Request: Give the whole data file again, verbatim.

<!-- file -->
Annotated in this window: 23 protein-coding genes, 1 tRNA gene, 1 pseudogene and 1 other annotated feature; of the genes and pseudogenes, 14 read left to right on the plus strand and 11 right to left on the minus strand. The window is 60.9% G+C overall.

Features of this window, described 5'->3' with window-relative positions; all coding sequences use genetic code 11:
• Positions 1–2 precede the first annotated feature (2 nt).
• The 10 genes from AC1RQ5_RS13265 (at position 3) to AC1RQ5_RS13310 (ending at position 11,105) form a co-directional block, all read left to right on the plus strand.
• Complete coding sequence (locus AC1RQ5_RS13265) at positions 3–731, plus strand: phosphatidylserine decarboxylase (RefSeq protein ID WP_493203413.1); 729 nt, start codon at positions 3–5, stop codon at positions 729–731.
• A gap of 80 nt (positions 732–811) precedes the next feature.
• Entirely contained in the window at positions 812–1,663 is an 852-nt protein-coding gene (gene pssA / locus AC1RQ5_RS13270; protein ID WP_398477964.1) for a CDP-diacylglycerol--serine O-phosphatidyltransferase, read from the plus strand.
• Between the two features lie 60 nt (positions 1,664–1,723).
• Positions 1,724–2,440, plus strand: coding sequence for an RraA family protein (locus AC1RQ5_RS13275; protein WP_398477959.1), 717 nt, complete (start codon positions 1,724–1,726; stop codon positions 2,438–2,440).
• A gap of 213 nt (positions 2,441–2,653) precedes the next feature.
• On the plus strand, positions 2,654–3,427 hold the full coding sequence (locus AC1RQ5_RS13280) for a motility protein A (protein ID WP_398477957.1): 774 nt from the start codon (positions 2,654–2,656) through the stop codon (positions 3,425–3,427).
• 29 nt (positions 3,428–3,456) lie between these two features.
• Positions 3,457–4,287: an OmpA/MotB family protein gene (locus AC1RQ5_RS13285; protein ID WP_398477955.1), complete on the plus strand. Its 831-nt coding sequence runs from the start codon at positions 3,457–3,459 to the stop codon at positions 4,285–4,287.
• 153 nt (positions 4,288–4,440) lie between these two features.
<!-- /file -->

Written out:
Annotated in this window: 23 protein-coding genes, 1 tRNA gene, 1 pseudogene and 1 other annotated feature; of the genes and pseudogenes, 14 read left to right on the plus strand and 11 right to left on the minus strand. The window is 60.9% G+C overall.

Features of this window, described 5'->3' with window-relative positions; all coding sequences use genetic code 11:
• Positions 1–2 precede the first annotated feature (2 nt).
• The 10 genes from AC1RQ5_RS13265 (at position 3) to AC1RQ5_RS13310 (ending at position 11,105) form a co-directional block, all read left to right on the plus strand.
• Complete coding sequence (locus AC1RQ5_RS13265) at positions 3–731, plus strand: phosphatidylserine decarboxylase (RefSeq protein ID WP_493203413.1); 729 nt, start codon at positions 3–5, stop codon at positions 729–731.
• A gap of 80 nt (positions 732–811) precedes the next feature.
• Entirely contained in the window at positions 812–1,663 is an 852-nt protein-coding gene (gene pssA / locus AC1RQ5_RS13270; protein ID WP_398477964.1) for a CDP-diacylglycerol--serine O-phosphatidyltransferase, read from the plus strand.
• Between the two features lie 60 nt (positions 1,664–1,723).
• Positions 1,724–2,440, plus strand: coding sequence for an RraA family protein (locus AC1RQ5_RS13275; protein WP_398477959.1), 717 nt, complete (start codon positions 1,724–1,726; stop codon positions 2,438–2,440).
• A gap of 213 nt (positions 2,441–2,653) precedes the next feature.
• On the plus strand, positions 2,654–3,427 hold the full coding sequence (locus AC1RQ5_RS13280) for a motility protein A (protein ID WP_398477957.1): 774 nt from the start codon (positions 2,654–2,656) through the stop codon (positions 3,425–3,427).
• 29 nt (positions 3,428–3,456) lie between these two features.
• Positions 3,457–4,287: an OmpA/MotB family protein gene (locus AC1RQ5_RS13285; protein ID WP_398477955.1), complete on the plus strand. Its 831-nt coding sequence runs from the start codon at positions 3,457–3,459 to the stop codon at positions 4,285–4,287.
• 153 nt (positions 4,288–4,440) lie between these two features.